Description of Family Medicine Rotations


During this rotation residents will work with John Mehegan, MD, a cardiologist at Mercy Iowa City. This is a one-on-one experience that includes time working with patients on the unit (some are in need of critical care) as well as patients in the cardiac catheterization lab, emergency room, and Mehegan's private practice. Residents will see a wide range of problems including coronary artery disease, congestive heart failure, cardiomyopathies, and arrhythmias.

Chronic Disease Management

Chronic disease has become the dominant health problem in the United State, accounting for over 75 percent of health care spending. This rotation helps to prepare our residents to manage patients with chronic diseases. Residents will spend time in specialty clinics and learn different approaches to systematic care for chronic illnesses. For example, some clinics utilize a case manager, while others provide a multidisciplinary team approach to providing care. Residents become familiar with these clinical tools in order to incorporate them into their practice. Residents will also have the opportunity to develop skills in providing care to patients with severe and persistent mental illness through a million dollar grant from the Health Resources and Services Administration that our residency program received. This rotation occurs in a resident's first year and includes group didactics on chronic disease, wellness, and motivational interviewing.


Residents will spend two weeks in dermatology where they learn to identify common skin conditions and distinguish abnormal and serious presentations of dermatologic disorders. Residents gain knowledge of commonly seen skin diseases and treatments in the Family Medicine Clinic and attend dermatology didactic presentations.

Emergency Medicine

Residents rotate through the Emergency Treatment Center, a Level I trauma center, under the supervision of faculty in the Department of Emergency Medicine. This rotation includes formal didactic presentations provided by faculty in Emergency Medicine as well as critical care lecture series given by faculty with joint appointments in Family Medicine and Emergency Medicine. Residents participate in focus learning courses in advanced cardiac life support (ACLS), pediatric advanced life support (PALS), neonatal resuscitation, and advanced trauma life support (ATLS).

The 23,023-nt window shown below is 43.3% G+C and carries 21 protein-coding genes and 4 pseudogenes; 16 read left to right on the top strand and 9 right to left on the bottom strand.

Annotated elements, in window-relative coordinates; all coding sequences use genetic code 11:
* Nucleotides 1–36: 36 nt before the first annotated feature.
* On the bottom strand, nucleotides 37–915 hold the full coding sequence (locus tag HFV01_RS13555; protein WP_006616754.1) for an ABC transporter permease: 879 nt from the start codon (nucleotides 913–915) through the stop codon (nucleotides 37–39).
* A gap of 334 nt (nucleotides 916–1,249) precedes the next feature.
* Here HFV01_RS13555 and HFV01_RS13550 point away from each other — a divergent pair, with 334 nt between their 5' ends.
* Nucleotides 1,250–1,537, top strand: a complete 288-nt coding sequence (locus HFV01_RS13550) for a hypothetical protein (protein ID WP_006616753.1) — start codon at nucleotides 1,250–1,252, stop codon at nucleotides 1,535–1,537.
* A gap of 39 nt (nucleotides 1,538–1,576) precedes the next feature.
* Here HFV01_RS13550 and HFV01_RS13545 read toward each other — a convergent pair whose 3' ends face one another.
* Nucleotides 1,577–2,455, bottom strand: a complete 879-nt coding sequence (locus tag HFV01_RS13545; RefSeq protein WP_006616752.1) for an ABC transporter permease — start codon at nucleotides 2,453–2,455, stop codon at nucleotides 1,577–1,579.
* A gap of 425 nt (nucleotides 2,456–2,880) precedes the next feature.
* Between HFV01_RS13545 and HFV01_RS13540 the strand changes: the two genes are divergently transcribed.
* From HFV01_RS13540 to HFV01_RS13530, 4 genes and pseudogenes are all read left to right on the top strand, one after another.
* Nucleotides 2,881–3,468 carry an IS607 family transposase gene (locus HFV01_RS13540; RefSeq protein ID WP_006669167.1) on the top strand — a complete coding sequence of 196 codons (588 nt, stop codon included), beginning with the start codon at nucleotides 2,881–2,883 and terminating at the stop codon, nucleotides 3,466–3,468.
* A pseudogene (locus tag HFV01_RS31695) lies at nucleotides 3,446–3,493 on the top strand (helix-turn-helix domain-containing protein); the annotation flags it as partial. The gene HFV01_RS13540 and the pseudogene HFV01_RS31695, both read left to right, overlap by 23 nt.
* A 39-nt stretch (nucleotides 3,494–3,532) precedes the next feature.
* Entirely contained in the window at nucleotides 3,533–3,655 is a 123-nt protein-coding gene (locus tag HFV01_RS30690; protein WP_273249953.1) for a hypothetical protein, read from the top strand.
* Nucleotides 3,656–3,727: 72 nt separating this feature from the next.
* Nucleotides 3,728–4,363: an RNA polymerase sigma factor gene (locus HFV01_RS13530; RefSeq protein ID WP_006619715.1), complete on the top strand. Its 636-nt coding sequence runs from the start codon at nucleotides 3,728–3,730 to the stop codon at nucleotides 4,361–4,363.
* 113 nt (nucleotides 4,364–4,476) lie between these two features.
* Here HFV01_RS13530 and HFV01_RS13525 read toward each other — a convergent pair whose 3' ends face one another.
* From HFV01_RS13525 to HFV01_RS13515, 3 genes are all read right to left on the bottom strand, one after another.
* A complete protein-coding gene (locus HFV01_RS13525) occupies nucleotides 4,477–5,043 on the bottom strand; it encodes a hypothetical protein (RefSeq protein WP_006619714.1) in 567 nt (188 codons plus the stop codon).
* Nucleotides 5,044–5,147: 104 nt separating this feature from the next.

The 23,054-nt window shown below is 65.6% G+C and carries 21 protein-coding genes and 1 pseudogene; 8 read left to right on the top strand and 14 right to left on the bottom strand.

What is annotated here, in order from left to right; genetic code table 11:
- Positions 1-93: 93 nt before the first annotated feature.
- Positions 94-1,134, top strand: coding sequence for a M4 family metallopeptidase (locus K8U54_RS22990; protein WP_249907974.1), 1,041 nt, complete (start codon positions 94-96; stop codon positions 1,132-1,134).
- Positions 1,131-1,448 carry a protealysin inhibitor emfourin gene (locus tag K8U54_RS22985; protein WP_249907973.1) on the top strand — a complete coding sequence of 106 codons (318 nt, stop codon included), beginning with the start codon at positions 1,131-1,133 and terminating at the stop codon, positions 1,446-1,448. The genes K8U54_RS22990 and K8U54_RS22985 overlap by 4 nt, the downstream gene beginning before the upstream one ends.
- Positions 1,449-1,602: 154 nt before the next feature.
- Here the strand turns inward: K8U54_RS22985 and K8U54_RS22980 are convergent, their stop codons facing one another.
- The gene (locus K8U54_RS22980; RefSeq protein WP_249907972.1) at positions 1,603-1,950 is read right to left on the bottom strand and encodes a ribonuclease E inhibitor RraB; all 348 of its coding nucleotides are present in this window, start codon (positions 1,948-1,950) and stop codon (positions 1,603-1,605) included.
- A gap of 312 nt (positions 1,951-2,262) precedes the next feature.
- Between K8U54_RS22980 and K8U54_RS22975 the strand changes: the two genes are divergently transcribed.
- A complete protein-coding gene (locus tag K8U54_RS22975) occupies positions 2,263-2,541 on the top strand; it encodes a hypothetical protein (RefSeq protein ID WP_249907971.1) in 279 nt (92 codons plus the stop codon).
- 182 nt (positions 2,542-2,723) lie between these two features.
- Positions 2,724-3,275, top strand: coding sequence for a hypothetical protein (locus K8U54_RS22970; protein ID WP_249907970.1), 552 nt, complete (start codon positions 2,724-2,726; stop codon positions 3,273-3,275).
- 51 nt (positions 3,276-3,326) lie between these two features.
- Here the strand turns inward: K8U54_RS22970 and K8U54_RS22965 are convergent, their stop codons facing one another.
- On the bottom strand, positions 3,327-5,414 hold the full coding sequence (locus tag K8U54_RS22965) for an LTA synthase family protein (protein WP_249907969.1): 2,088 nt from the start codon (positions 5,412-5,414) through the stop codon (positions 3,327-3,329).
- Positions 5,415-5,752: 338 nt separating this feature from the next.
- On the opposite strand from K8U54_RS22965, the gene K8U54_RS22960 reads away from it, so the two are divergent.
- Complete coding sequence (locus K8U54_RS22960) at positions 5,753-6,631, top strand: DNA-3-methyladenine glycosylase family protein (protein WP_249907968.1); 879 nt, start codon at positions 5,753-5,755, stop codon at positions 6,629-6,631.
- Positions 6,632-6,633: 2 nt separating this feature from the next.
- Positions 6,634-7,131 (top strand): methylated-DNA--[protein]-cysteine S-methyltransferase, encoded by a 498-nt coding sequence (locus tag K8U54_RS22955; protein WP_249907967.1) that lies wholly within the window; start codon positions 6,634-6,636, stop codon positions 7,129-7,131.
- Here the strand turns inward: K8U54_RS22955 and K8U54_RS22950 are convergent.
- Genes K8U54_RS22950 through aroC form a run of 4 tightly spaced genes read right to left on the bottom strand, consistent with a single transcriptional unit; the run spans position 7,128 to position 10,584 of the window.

Family Medicine - Introduction

First year residents will have the opportunity to get to know the Family Medicine faculty and residents as well as obtain or renew skills during this one-month rotation. Residents practice casting in a workshop and pediatric intubation and IVs in the pediatric procedures lab. Residents also learn to use speech recognition software and the electronic medical record system. A high challenge ropes course is held at the end of the month with the goal of developing team-building skills, which are utilized throughout the training program. Past residents have found the experience enjoyable and a great time to connect with new colleagues.

Family Medicine - Inpatient

Family Medicine Unit admits patients of all ages with a wide variety of medical and surgical problems from the Family Medicine Clinic and referring physicians from University of Iowa Community Medical Services, which has several outpatient clinics in the surrounding area. Two junior residents, a senior resident, a senior medical student, and an attending faculty physician work as a team to care for patients on this unit. Two night float residents (one junior and one senior) provide overnight coverage during the week. One on-call resident provides coverage over the weekend. The team also provides medical consultation to other medical, surgical, and psychiatric units at the University of Iowa Hospitals and Clinics.

Family Medicine - Outpatient

Residents will spend time in the Family Medicine Clinic throughout their entire residency by participating in a weekly continuity of care clinic and several block rotations that serve as an opportunity for residents to function as busy family physicians in an outpatient setting on a daily basis. It is in this setting that residents develop their office medicine skills and provide care to patients who selected them as their family physician. Residents maintain responsibility for their patients' care throughout the three years of training, thereby acquiring the skills needed to deliver continuing and comprehensive care. Emphasis is placed on patient education and maintaining health as well as treating disease. They also spend time in the procedure clinic and the same-day access clinic.

Family Medicine - Float

Residents in this position will assume care of all inpatients (including newborns, children, and post-partum women) in the Family Medicine Unit for the evening and overnight hours during the week and after the inpatient team has rounded on the weekends. Residents work in pairs with a junior and senior resident for this two-week rotation.